We are all broken.  We think of this as our biggest liability, but the reality is that the beauty in our brokenness is overwhelming.

Cancer.  Addiction.  Chronic pain.  Anxiety. Poor physical fitness.  Depression.  Job burnout.  No one I know wants experiences like these, but everyone I know has some.  Does that mean we are somehow diminished?

We come into the world as a small bundle of needs, completely dependent on our parents, unable to control even the movements of our limbs.  We are not angels – our will is frail and flawed.  Yet, as we grow, we are told to seize the day, hold the fort, take charge of our future.  We are fed with illusions of control and individuality, and we begin believe that sanity consists of the ability to shape our world to our own desires.  Our entertainments feature actors and athletes who are strong, beautiful, powerful.  Our cultural narratives promote constant self-improvement, rising above our humble beginnings, and eliminating our flaws.  We learn to fear our weaknesses as cracks in the armor that protects us from harm.

That’s all backwards.

It is our brokenness that connects us to others.  We tend to feel like we won’t have the relationships we want until we are better.  But in reality all of us are incomplete, we all need each other to function, and it is this giving and receiving that ties us all together.  We have been given an opportunity to share in the healing love of God not only by loving others with their flaws, but also by allowing others to love us in our brokenness.  Accepting our own dependency is essential to participating in this beautiful reciprocal gift that is human life.  Yet ever since Eve reached out for the apple, we have been neglecting the blessedness of our own contingency for the illusion of strength, control and god-likeness.

Why?  We are afraid.  That was the first reaction of the first man and woman to the first bite of apple. Fear.  The more we reach and grasp for control, certainty, security, and invulnerability, the more our limitations threaten us.  Like quicksand, the harder we struggle and fight to rid ourselves of weakness, the more we are trapped in fear.

“Be not afraid.”  To follow this advice means embracing our brokenness rather than battling it.  We lean into it and allow it to touch us.  And like a man in quicksand, the more we contact our need, our dependence, the less it sucks us down and the more of our weight it will bear for us.

It is beautiful to know someone who embraces their humanity in all its imperfection.  A friend of mine recently died after a long battle with cancer.  As he fought the cancer, he and his wife shared their struggles, disappointments and triumphs, asking and allowing others to support them.  His physical weakness prompted an outpouring of love from those who knew him.  This couple’s suffering invited others to more fully enter into their humanity, brought others together in supporting them, and prompted a beautiful sharing of love.  The community quite literally came alive around them.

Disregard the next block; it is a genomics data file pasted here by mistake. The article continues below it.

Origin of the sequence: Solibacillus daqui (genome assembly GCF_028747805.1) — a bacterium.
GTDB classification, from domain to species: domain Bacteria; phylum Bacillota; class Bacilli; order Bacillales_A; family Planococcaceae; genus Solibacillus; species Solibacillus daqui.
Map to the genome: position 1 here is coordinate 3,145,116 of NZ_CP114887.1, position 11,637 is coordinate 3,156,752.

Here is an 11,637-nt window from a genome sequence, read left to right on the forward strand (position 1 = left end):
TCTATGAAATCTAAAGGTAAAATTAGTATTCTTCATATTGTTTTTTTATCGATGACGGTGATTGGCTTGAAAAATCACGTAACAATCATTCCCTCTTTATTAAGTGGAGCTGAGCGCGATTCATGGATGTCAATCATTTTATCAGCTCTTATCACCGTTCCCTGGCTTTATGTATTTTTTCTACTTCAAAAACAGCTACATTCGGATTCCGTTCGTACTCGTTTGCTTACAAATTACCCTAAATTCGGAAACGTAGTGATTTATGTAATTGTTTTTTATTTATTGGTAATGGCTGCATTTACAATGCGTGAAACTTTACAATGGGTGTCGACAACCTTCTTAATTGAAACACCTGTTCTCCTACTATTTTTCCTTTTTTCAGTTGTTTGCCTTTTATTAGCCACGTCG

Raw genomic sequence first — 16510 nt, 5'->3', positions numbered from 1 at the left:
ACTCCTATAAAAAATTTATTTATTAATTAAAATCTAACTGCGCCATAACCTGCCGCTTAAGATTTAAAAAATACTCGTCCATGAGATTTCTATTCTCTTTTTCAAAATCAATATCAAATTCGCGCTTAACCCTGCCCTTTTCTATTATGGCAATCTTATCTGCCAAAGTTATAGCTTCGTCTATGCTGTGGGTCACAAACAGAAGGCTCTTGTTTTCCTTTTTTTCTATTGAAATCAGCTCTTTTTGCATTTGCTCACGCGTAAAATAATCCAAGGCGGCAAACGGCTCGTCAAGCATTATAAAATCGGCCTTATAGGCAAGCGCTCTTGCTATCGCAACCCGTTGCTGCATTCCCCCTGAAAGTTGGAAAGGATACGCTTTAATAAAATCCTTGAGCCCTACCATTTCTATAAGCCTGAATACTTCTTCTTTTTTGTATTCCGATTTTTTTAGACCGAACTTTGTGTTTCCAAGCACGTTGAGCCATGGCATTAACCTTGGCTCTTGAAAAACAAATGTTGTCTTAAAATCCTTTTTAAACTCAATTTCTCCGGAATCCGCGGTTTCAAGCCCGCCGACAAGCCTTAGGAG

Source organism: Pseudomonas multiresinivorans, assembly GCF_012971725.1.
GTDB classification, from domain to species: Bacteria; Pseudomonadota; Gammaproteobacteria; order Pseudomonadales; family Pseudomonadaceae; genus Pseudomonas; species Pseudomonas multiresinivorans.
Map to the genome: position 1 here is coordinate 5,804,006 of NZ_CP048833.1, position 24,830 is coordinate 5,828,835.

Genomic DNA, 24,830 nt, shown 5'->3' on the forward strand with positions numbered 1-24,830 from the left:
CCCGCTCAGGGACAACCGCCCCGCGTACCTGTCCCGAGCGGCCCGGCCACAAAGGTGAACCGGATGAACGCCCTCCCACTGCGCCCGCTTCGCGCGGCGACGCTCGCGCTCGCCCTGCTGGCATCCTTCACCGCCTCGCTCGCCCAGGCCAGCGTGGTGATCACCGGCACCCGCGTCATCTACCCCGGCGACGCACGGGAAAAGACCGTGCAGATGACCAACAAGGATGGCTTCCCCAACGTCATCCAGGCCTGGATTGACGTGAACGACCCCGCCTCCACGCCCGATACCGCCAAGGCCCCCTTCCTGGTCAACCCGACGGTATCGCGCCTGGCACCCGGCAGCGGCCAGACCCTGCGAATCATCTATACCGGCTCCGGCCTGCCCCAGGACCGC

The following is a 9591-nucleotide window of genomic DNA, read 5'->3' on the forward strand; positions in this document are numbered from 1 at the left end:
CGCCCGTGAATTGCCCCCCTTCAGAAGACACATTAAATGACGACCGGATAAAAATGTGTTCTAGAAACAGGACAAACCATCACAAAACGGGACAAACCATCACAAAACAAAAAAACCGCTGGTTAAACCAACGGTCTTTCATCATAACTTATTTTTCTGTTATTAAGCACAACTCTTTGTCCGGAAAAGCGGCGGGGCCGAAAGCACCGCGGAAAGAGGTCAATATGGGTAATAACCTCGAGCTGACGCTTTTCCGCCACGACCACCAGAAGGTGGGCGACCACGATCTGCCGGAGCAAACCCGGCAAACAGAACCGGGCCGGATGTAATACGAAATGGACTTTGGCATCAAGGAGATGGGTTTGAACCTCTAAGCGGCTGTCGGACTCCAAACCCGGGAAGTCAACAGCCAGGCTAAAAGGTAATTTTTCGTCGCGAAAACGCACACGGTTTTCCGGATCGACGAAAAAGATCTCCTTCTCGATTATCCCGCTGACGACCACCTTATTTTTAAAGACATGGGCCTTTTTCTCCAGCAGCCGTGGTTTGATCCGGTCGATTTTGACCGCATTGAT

Another friend has a more private struggle – he faces a powerful addiction. When he shared this with me, it allowed me to see a different aspect of his humanity, to know him more in his brokenness.  This in itself is beautiful, seeing him more as he is, with less pretense. Being asked to support him has also forced me to confront my own failings, my impatience, my selfishness. His vulnerable request for help has not only brought us into a deeper relationship, but also brought me into closer contact with my humanity and neediness while gifting me with an opportunity to love despite my faults.

Moments of vulnerable, human beauty are what makes therapy rewarding for me.  Those I encounter there are often much closer to their own brokenness. They have felt it, struggled with it and know that they have been unable to “overcome” or “fix” it. They know they have needs. They take risks. They allow themselves to peel back the layers of masks which have sheltered them from the world, and allow me to know them.  We may be talking about depression, isolation, loneliness; the moment may be shrouded in tears; breaking out of a shell is often painful.  But the moment is also marked by intense vitality. In the revealing and responding, knowing and being known, we are also amazingly and unmistakably alive.  It is at moments like this that I understand why St. Irenaeus said “The glory of God is man fully alive.”

This year I have been seeing Lent as a call to “come alive” by embracing our humanity. Which is to say, our need for redemption. The scriptures are littered with people who became our models when they accepted their brokenness and thereby entered relationship with God.  Moses killed a man, concealed his identity and hid for years before he allowed God to use him to save a nation.  The most renowned king of his nation and an extraordinary poet, even David succumbed to adultery and had to face his brokenness before God.  Peter denied Jesus three times, but owned his weakness and became the head of the new Church.  We are shown over and over again that God’s beauty shines boldest through those who realize they need him most.  As we realize that we NEED, that we are broken, that on our own we will not do what we want, we open ourselves to that relationship with the one who manifests His glory through our brokenness.

This Lent, I hope to remember what I have written here, and make space to notice and embrace my brokenness.  To be aware of my fear, to allow others to know me, to realize how much I need love and to accept redemption.  And especially to notice the beauty of all of you broken saints around me.

This article originally appeared on PsychedCatholic and is republished with permission. Photo courtesy of Shutterstock.